From the JWP if one imagines a greenway along the proposed hwy route instead of a road, there is a point where it makes sense to veer east in order to complete a loop, giving one a loop ride instead of an out and back.

I'm familiar with the current greenway situation, but I will start perusing the plans.

I see the current termination of the JWP as a sort of "Greenway Ground Zero." It would be a place, the only place I know of, where scouts could come and accomplish the cycling merit badge


(see particularly requirement 8 and 9)

The current end of the parkway would literally be the destination. At the risk of being overly ambitious, I would suggest some sort of camping area for medium to large sized groups as well as an improved camping area for individual campers. I would point to Indian Boundary recreation area as a model. I would also submit that group areas be multi-use and available for functions beyond just group camping. I would also recommend satellite parking within walking distance for such a venue. I've spent far too much time thinking about this.

Finally, if such a venue was built, I would market it to scouting groups, church groups, conservation groups, high schools etc. The beauty of the place is that non-campers (we've all heard them. Their idea of roughing it is no room service.) can stay five minutes away at the Marriott and if we size the venue properly, we could get 2 to 10 bookings a year to the convention center. And it wouldn't cost 100 million to make it happen.

Sorry I got ahead of myself, but I'm on my fourth or fifth scouting trip for my Cedar Bluff to Ijams ride and every time I go south I see more and more possibilities.

fischbobber's picture

The greenway plan


It is worthy of its own post. If there is a way for funding the JWP section of the greenway through the planning process I'm all for it. I also support this plan. I didn't realize this document existed until tonight and anyone that doesn't think its implementation would make Knoxville a destination just doesn't get out much.

/tmp/PreviewPasteboardItems/park_plan_adopted_2010 (dragged).pdf

Somebody's picture

I'm sure from TDOT's

I'm sure from TDOT's perspective, this is just a proposed JWP extension project. It's not a comprehensive "South Knoxville transportation project." It's really not surprising that for this particular project that there would only be "build" and "no build" options. If you want improvements to Chapman Highway instead, that's a different project. It makes sense that a "build" option might include some work on other nearby roadways to facilitate traffic flow for the extension project, but that "no-build" options would not address those things at all.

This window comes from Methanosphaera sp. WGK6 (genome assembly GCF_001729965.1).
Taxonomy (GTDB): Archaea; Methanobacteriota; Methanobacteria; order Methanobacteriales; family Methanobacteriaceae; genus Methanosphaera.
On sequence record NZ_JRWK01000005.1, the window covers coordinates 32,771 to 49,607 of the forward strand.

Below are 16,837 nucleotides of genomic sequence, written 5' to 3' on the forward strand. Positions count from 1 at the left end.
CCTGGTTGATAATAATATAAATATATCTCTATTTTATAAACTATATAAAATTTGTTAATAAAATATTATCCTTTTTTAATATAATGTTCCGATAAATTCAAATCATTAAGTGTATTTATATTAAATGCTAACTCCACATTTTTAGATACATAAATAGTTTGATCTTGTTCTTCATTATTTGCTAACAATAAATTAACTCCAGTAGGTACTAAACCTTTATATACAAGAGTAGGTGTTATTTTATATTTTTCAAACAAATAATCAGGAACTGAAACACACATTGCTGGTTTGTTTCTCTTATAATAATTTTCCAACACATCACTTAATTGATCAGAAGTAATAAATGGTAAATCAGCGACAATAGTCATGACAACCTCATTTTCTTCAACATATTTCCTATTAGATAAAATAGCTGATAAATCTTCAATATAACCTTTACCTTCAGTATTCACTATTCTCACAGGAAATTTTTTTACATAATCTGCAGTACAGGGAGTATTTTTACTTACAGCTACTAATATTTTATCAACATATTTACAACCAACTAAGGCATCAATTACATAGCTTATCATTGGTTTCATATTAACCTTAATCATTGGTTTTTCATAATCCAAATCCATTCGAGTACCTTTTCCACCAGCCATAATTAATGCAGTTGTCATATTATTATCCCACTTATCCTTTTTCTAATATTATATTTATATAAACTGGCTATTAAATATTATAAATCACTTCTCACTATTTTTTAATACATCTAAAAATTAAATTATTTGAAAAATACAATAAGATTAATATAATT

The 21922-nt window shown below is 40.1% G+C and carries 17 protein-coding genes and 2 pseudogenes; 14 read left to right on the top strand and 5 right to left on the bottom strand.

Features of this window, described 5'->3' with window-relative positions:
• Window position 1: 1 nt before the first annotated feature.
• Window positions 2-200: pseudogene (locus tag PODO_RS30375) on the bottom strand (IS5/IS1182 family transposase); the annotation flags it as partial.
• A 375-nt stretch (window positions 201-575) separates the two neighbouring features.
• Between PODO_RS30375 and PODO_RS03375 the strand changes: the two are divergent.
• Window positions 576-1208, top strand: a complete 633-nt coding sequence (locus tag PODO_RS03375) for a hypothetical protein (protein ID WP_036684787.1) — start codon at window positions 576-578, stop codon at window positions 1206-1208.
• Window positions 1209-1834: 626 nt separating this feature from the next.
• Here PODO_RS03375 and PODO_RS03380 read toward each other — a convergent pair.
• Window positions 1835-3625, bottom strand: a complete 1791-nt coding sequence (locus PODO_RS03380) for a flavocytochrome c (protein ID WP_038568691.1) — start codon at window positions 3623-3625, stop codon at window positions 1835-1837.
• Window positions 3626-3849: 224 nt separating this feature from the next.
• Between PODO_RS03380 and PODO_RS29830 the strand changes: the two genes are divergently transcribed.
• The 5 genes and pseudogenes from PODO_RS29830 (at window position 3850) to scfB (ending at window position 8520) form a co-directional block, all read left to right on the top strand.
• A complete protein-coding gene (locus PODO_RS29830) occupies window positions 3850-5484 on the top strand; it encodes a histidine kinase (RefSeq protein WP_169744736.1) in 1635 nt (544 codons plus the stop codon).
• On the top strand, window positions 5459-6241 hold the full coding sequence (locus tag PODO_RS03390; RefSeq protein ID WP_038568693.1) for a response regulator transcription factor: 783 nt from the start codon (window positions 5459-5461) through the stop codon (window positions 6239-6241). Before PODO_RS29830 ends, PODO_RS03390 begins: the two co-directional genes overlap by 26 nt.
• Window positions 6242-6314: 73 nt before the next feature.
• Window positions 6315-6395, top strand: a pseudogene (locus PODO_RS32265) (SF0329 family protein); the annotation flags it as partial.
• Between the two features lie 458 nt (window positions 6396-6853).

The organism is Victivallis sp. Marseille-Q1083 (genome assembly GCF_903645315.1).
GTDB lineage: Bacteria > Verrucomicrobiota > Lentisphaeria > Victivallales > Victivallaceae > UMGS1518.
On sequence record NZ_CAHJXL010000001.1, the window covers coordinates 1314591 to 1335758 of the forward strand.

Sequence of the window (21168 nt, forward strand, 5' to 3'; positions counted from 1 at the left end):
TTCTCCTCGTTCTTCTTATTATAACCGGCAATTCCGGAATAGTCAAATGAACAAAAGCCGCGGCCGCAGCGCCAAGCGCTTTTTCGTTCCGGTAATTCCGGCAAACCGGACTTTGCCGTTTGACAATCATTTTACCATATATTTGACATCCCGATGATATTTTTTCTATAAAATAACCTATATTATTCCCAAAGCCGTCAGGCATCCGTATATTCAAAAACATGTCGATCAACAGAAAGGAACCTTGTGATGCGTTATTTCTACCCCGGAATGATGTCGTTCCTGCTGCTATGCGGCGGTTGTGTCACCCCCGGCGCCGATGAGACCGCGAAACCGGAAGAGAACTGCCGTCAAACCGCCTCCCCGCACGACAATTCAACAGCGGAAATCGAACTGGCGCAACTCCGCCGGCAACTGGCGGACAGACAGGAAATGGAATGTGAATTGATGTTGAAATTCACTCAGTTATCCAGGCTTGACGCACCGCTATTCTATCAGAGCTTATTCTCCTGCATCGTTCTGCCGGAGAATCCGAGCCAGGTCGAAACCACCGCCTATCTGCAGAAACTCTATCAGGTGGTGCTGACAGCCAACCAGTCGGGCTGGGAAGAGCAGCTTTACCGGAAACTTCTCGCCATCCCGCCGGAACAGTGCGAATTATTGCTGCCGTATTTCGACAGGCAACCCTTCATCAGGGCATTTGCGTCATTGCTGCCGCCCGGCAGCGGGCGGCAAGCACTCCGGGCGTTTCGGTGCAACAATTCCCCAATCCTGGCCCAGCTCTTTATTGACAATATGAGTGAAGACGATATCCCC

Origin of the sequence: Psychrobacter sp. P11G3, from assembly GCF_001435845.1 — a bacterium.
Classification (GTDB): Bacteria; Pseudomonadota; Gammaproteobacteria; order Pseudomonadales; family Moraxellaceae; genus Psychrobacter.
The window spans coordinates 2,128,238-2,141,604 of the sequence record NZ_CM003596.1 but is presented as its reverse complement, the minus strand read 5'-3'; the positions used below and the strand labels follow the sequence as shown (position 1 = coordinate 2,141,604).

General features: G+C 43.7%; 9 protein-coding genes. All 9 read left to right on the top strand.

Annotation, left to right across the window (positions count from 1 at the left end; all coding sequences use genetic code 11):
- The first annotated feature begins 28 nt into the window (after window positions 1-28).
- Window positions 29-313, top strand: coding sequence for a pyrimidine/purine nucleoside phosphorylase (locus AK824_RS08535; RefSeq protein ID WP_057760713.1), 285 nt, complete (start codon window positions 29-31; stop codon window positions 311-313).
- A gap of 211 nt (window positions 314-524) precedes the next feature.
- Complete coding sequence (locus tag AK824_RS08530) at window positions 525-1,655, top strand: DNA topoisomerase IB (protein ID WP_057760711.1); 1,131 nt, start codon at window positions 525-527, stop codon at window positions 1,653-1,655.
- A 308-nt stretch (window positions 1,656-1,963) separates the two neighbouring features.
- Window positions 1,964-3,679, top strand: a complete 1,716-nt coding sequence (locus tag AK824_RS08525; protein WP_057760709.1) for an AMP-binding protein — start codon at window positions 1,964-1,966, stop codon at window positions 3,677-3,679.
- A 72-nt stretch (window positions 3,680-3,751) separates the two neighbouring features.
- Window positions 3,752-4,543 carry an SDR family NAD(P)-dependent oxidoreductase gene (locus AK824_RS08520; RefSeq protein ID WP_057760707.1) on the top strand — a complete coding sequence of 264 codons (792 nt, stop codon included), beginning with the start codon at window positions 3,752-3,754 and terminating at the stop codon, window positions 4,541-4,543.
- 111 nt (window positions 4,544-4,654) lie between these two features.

Think of it this way. If you asked a landscape architect to design a new half-circle driveway for your house, she might come back with a proposal that includes some different possible orientations for the driveway, and additional grading in your front yard, plus options for sidewalks and stoops to get you from the new driveway to any nearby entrances to the house. You can then look at those things and decide whether you want to hire a contractor to build them or not.

The architect is not going to include a proposal that has no driveway at all, but includes a nice paved path from your back door, through the woods behind your house, down to the nearest greenway. While that might be a healthier and more environmentally-friendly transportation option to get you from your house to other places, that's not within the parameters of what you asked for. If an architect did include such an added alternative and then submitted a bill for some number of hours of time spent designing that option, you would likely refuse to pay that portion of the bill. I know I would.

The JWP thing is and should be "build" or "no build." It seems like there's a lot of consensus for "no build." If that's the ultimate decision, then good, they don't build it. Would you like a project to make improvements to Chapman Highway? That's a different project. Frankly it's probably easier to get such a thing designed if the JWP "no build" decision is made and put to bed. Then there's no need to consider the possible JWP extension when designing improvements to Chapman.

Average Guy's picture

Talking about dollars and sense

I wasn't referring to the projects as much as the dollars.

If TDOT won't, or can't, see Chapman needs simultaneously with JWP wants, then I think you've identified part of the problem.

And if what you say is correct, why does TDOT specifically address Chapman when referring to the "no build" (no money) option?

Somebody's picture

Do you not understand the

Do you not understand the concept of having defined parameters of a project? Why not address Alcoa Highway in the "no build" option? Why not address Pellissippi Parkway in the "no build" option? Why not? Because they're different projects. It's the same as your Veterans Hospital thing. "No build" does not mean "does anybody have any other ideas?"

There is not a pot of money somewhere labeled "Let's Do Something in South Knoxville." The "no build" option for JWP does not free up a pile of money to be spent on "let's just do this instead." That is not how budgeting and project development works.

bizgrrl's picture

The "no build" option for JWP

The "no build" option for JWP does not free up a pile of money to be spent on "let's just do this instead." That is not how budgeting and project development works.

Are you sure?

Somebody's picture

Pretty sure.

Pretty sure.

R. Neal's picture

From the draft EIS

Not a specific pile of money, but, from the draft EIS: